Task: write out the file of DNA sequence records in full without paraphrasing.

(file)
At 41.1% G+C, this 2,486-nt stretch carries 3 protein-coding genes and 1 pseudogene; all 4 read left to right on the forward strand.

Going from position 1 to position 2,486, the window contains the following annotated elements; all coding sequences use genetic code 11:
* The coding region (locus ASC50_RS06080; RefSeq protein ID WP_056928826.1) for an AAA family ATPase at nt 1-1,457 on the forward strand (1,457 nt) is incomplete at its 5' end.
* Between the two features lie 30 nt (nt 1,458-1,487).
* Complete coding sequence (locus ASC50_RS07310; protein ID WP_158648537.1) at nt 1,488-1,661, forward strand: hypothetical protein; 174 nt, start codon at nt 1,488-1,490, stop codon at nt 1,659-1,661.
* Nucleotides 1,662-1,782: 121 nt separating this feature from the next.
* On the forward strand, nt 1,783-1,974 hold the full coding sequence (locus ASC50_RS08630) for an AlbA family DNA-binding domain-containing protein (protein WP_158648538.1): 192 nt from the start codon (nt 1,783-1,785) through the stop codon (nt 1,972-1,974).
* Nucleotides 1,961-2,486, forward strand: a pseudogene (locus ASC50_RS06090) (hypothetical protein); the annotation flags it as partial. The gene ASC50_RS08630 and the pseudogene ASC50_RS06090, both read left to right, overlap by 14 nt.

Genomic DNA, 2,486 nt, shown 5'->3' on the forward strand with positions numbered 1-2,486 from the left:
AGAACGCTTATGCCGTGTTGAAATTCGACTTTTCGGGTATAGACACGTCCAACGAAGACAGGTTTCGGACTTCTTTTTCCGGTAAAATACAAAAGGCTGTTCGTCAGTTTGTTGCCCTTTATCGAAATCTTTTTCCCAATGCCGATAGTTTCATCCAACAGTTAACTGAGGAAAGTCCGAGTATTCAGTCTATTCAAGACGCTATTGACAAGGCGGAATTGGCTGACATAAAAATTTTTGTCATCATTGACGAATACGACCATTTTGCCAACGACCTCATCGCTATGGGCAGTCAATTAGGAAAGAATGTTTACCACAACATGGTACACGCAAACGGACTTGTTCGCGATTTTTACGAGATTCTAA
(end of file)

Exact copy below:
At 41.1% G+C, this 2,486-nt stretch carries 3 protein-coding genes and 1 pseudogene; all 4 read left to right on the forward strand.

Going from position 1 to position 2,486, the window contains the following annotated elements; all coding sequences use genetic code 11:
* The coding region (locus ASC50_RS06080; RefSeq protein ID WP_056928826.1) for an AAA family ATPase at nt 1-1,457 on the forward strand (1,457 nt) is incomplete at its 5' end.
* Between the two features lie 30 nt (nt 1,458-1,487).
* Complete coding sequence (locus ASC50_RS07310; protein ID WP_158648537.1) at nt 1,488-1,661, forward strand: hypothetical protein; 174 nt, start codon at nt 1,488-1,490, stop codon at nt 1,659-1,661.
* Nucleotides 1,662-1,782: 121 nt separating this feature from the next.
* On the forward strand, nt 1,783-1,974 hold the full coding sequence (locus ASC50_RS08630) for an AlbA family DNA-binding domain-containing protein (protein WP_158648538.1): 192 nt from the start codon (nt 1,783-1,785) through the stop codon (nt 1,972-1,974).
* Nucleotides 1,961-2,486, forward strand: a pseudogene (locus ASC50_RS06090) (hypothetical protein); the annotation flags it as partial. The gene ASC50_RS08630 and the pseudogene ASC50_RS06090, both read left to right, overlap by 14 nt.

Genomic DNA, 2,486 nt, shown 5'->3' on the forward strand with positions numbered 1-2,486 from the left:
AGAACGCTTATGCCGTGTTGAAATTCGACTTTTCGGGTATAGACACGTCCAACGAAGACAGGTTTCGGACTTCTTTTTCCGGTAAAATACAAAAGGCTGTTCGTCAGTTTGTTGCCCTTTATCGAAATCTTTTTCCCAATGCCGATAGTTTCATCCAACAGTTAACTGAGGAAAGTCCGAGTATTCAGTCTATTCAAGACGCTATTGACAAGGCGGAATTGGCTGACATAAAAATTTTTGTCATCATTGACGAATACGACCATTTTGCCAACGACCTCATCGCTATGGGCAGTCAATTAGGAAAGAATGTTTACCACAACATGGTACACGCAAACGGACTTGTTCGCGATTTTTACGAGATTCTAA